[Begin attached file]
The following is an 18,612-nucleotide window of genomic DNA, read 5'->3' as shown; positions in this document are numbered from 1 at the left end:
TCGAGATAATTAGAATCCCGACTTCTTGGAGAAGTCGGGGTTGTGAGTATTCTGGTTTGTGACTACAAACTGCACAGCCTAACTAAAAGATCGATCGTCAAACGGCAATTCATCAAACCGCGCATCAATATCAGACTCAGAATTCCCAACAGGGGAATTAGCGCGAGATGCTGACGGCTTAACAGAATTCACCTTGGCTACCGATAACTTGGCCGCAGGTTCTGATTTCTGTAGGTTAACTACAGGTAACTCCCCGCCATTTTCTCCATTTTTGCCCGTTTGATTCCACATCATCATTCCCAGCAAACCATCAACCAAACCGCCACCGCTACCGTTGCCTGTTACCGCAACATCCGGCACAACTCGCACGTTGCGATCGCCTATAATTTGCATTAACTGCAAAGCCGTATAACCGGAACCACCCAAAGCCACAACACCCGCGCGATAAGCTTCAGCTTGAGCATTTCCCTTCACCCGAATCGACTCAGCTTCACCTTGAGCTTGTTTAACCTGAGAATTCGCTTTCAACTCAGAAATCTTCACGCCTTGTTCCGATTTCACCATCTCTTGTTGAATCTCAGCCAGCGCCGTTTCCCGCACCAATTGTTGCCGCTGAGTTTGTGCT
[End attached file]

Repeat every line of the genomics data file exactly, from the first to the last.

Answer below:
The following is an 18,612-nucleotide window of genomic DNA, read 5'->3' as shown; positions in this document are numbered from 1 at the left end:
TCGAGATAATTAGAATCCCGACTTCTTGGAGAAGTCGGGGTTGTGAGTATTCTGGTTTGTGACTACAAACTGCACAGCCTAACTAAAAGATCGATCGTCAAACGGCAATTCATCAAACCGCGCATCAATATCAGACTCAGAATTCCCAACAGGGGAATTAGCGCGAGATGCTGACGGCTTAACAGAATTCACCTTGGCTACCGATAACTTGGCCGCAGGTTCTGATTTCTGTAGGTTAACTACAGGTAACTCCCCGCCATTTTCTCCATTTTTGCCCGTTTGATTCCACATCATCATTCCCAGCAAACCATCAACCAAACCGCCACCGCTACCGTTGCCTGTTACCGCAACATCCGGCACAACTCGCACGTTGCGATCGCCTATAATTTGCATTAACTGCAAAGCCGTATAACCGGAACCACCCAAAGCCACAACACCCGCGCGATAAGCTTCAGCTTGAGCATTTCCCTTCACCCGAATCGACTCAGCTTCACCTTGAGCTTGTTTAACCTGAGAATTCGCTTTCAACTCAGAAATCTTCACGCCTTGTTCCGATTTCACCATCTCTTGTTGAATCTCAGCCAGCGCCGTTTCCCGCACCAATTGTTGCCGCTGAGTTTGTGCT